In the previous sections, we talked about the different types of network. Network topologies describe the shape of the network which can be different depending on what the network is used for.
The shape of the network can be either physical or logical:
- Physical – the way in which the devices are set out in the building
- logical – the way in which the decives communicate
Before studying the different types of topology, make sure that you are familiar with the key terms & hardware for networks.
A Bus network has a central cable that runs the length of the whole network, called the network backbone. This cable carries the data packets between the nodes on the network.
At each end of the backbone is a cap called a terminator. This allows data packets to bounce back along the backbone if the data packet hasn’t reached its destination. Because all data is carried along the backbone, there is a higher risk of collisions.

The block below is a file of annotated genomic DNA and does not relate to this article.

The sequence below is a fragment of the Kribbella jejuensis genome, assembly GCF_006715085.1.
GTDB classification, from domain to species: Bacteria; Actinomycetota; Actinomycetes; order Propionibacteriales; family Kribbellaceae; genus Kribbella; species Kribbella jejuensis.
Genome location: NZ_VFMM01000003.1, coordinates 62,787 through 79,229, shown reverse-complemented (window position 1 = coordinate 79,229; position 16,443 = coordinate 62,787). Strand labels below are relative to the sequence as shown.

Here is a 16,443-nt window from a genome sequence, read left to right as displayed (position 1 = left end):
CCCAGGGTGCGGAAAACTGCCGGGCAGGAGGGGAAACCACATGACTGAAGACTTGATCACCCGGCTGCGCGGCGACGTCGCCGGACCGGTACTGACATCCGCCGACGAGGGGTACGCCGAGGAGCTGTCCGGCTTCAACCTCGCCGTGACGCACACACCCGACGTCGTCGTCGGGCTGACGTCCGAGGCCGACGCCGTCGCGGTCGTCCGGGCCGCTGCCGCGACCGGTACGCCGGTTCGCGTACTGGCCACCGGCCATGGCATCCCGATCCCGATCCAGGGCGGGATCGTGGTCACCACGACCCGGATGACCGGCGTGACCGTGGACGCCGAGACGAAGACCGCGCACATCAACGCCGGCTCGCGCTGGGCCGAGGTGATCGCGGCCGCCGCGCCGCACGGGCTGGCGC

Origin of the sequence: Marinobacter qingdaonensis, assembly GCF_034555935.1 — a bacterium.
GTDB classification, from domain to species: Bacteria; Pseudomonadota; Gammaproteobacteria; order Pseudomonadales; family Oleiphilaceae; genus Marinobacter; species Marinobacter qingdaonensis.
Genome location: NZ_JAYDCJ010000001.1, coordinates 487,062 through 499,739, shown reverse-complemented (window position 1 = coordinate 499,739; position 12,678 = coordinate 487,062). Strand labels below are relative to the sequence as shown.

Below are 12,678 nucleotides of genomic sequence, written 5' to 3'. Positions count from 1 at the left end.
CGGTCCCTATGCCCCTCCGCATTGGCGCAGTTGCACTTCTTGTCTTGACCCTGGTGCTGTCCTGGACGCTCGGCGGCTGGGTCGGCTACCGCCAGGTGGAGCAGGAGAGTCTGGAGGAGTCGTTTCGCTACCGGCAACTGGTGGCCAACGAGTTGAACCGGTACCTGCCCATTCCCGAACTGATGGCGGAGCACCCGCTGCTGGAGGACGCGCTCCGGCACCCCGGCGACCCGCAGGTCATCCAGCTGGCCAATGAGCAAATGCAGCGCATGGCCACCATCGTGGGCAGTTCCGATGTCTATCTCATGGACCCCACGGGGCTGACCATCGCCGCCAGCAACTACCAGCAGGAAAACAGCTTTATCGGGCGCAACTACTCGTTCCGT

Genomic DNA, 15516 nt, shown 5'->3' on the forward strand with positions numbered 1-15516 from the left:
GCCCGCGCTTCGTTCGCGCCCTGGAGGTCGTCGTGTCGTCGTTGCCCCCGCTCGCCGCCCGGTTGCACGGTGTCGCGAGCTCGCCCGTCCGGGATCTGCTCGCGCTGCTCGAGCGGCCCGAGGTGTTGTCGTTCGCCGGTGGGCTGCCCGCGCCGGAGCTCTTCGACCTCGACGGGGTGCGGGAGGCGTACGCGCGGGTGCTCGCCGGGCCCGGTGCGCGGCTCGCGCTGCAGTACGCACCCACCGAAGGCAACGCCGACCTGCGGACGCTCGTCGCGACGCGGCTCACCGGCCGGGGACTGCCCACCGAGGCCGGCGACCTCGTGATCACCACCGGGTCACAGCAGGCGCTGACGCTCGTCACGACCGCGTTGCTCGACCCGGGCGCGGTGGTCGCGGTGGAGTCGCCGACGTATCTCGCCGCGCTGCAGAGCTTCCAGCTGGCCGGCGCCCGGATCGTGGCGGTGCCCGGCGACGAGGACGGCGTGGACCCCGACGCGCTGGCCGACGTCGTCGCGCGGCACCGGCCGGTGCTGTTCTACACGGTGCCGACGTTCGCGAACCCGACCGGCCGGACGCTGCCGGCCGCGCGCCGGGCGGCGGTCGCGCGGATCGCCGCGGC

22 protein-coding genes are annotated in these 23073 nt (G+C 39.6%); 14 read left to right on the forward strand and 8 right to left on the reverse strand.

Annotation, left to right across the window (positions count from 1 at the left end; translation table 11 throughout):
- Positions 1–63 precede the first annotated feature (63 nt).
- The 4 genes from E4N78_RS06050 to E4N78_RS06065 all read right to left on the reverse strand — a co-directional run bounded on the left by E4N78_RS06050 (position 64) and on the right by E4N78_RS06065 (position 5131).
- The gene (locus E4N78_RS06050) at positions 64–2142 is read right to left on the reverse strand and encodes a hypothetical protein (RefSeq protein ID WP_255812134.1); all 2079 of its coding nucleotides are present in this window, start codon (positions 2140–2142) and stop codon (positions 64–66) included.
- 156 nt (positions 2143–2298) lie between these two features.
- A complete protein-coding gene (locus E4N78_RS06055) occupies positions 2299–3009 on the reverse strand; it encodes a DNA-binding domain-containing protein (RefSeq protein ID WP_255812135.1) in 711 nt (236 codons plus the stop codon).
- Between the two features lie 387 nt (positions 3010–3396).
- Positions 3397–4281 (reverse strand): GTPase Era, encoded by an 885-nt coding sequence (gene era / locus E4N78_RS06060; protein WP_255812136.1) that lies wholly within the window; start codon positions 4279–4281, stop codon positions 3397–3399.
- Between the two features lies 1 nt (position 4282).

Star topologies are the most common type of network topology in modern networks. In a star, each node on the network has its own cable which connects it to a central node. This means if a node becomes disconnected from the network, the network can still function.
However, if the central node fails in a star, the rest of the nodes will lose connection too.
Mesh topologies are used for important networks where failure would cause risk to life or significant loss of money. Banks, hospitals, and national security are examples of places where mesh networks are used.
In a mesh topology, all nodes on the network are connected to all other nodes. This means if one node or cable becomes disconnected, the rest of the network is unaffected.